Matthew Woodbury (PhD 2018) lives in New Zealand, where he is senior historian forthe Te Arawhiti—also known as the Office for Māori Crown Relations. Elizabeth Collins caught up with him to talk about his path from Ann Arbor to Wellington.

Matthew Woodbury at a wharenui (meeting house) in Mōrero Marae, Taumarunui.

What inspired you to go into a PhD program in history?

I’ve always loved learning about the past and talking about how we got to be where we are. In college, when I found out I also liked archival research, I saw the PhD as a pathway to becoming a professor.

Can you tell us a bit about your dissertation?

At the core of my project was a question about the ethics of government. My research looked at how colonial administrators in New Zealand thought about indigenous Māori communities in the mid-1800s. I wanted to show how changes in New Zealand’s economic, political, and social circumstances made government programs targeted toward Māori—ones that were described as “humanitarian”—increasingly coercive and controlling.

What kind of work do you do on a day-to-day basis?

Over the course of a week I might meet with Māori communities to discuss their aspirations for how the Crown could acknowledge historic breaches of the Treaty of Waitangi, research the history of a contentious site that is being considered as redress for a breach, or draft a briefing to the government minister responsible for Treaty of Waitangi Negotiations.

How have your PhD studies and research helped prepare you for this position?

At the core of my work is identifying, interpreting, and conveying complex information to very different audiences. The PhD allowed me to develop the research and communication skills I rely on everyday—knowing how to create and deliver a research program, comfort with synthesizing mountains of sources, and experience with presenting conclusions in a variety of forms.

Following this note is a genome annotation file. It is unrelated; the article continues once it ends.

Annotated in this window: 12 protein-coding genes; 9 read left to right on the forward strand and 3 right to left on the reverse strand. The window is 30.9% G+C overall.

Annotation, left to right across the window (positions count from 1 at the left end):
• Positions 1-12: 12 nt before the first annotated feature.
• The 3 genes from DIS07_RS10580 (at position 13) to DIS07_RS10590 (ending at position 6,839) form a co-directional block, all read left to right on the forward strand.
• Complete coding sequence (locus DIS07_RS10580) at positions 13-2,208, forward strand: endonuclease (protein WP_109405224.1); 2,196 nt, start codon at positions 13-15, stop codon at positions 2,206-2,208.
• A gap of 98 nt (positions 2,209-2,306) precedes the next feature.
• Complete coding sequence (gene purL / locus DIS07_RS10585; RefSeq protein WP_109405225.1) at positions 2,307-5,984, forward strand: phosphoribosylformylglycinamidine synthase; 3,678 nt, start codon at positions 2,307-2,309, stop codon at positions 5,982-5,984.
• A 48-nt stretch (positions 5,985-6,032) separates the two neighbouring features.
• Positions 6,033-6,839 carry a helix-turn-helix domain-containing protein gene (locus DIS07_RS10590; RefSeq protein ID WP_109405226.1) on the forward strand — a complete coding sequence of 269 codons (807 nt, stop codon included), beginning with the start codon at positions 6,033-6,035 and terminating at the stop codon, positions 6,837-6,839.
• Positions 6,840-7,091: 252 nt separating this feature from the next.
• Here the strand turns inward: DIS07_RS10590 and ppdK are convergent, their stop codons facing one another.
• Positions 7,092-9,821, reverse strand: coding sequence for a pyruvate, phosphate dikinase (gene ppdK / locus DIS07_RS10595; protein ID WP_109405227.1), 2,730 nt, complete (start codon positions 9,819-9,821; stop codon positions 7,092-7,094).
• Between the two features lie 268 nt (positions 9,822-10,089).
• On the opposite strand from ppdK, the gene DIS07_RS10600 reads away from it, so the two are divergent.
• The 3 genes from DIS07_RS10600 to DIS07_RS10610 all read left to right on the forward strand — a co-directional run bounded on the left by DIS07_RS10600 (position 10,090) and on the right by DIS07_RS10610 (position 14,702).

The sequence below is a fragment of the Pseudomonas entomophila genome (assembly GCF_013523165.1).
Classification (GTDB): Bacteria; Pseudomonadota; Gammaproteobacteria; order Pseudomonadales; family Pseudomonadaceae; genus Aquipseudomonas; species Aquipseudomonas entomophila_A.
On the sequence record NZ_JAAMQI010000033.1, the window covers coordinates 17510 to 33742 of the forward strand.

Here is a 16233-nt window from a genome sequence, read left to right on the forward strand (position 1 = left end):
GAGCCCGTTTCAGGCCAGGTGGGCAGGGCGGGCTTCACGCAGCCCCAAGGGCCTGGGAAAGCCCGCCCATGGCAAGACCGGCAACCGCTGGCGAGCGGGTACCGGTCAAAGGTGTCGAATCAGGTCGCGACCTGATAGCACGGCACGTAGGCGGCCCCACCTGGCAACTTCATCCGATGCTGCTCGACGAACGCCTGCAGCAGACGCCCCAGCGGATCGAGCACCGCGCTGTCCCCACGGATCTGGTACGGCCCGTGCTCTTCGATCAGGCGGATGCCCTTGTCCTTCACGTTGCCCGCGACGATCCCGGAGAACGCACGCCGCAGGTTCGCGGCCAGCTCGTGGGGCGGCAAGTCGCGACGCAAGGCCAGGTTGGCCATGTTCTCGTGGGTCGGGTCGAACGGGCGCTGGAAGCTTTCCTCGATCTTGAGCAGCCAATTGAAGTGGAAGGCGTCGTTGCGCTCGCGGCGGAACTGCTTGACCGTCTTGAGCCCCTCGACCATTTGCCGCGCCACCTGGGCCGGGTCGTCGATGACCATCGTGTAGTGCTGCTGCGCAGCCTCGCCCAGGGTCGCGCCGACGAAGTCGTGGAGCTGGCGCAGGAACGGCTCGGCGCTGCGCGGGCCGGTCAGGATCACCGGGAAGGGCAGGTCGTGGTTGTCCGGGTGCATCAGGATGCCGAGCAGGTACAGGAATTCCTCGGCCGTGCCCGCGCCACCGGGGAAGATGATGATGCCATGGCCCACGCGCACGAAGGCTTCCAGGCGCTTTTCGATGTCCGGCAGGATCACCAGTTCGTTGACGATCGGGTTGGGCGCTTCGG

Your work involves a fair amount of public outreach. What types of challenges do you encounter as a historian engaging in current affairs?

Treaty settlements are a lightning rod for big questions about colonization. It can be hard to reduce history’s complexity and contingency into bite-sized pieces that will fit in reports, speeches, or news briefings. As a public servant I also have to be mindful about how I refer to ongoing work as we are responsible to the government of the day. When thinking about thorny issues, my office has a saying—”What would that look like on the front page of the Dominion Post?”—which reminds us that public perception can be as important as the actual content of a decision.

What advice would you give to history PhD students who might be interested in a career beyond academia?

I found it helpful to put some thought into what aspects of academia I found energizing—for me it was collaboration, evidence-based writing, and trying to make a positive change—and seek out opportunities to explore what those “likes” looked like in settings beyond the academy. PhD students are smart, committed, and capable people, and U-M has the resources to explore all kinds of pathways.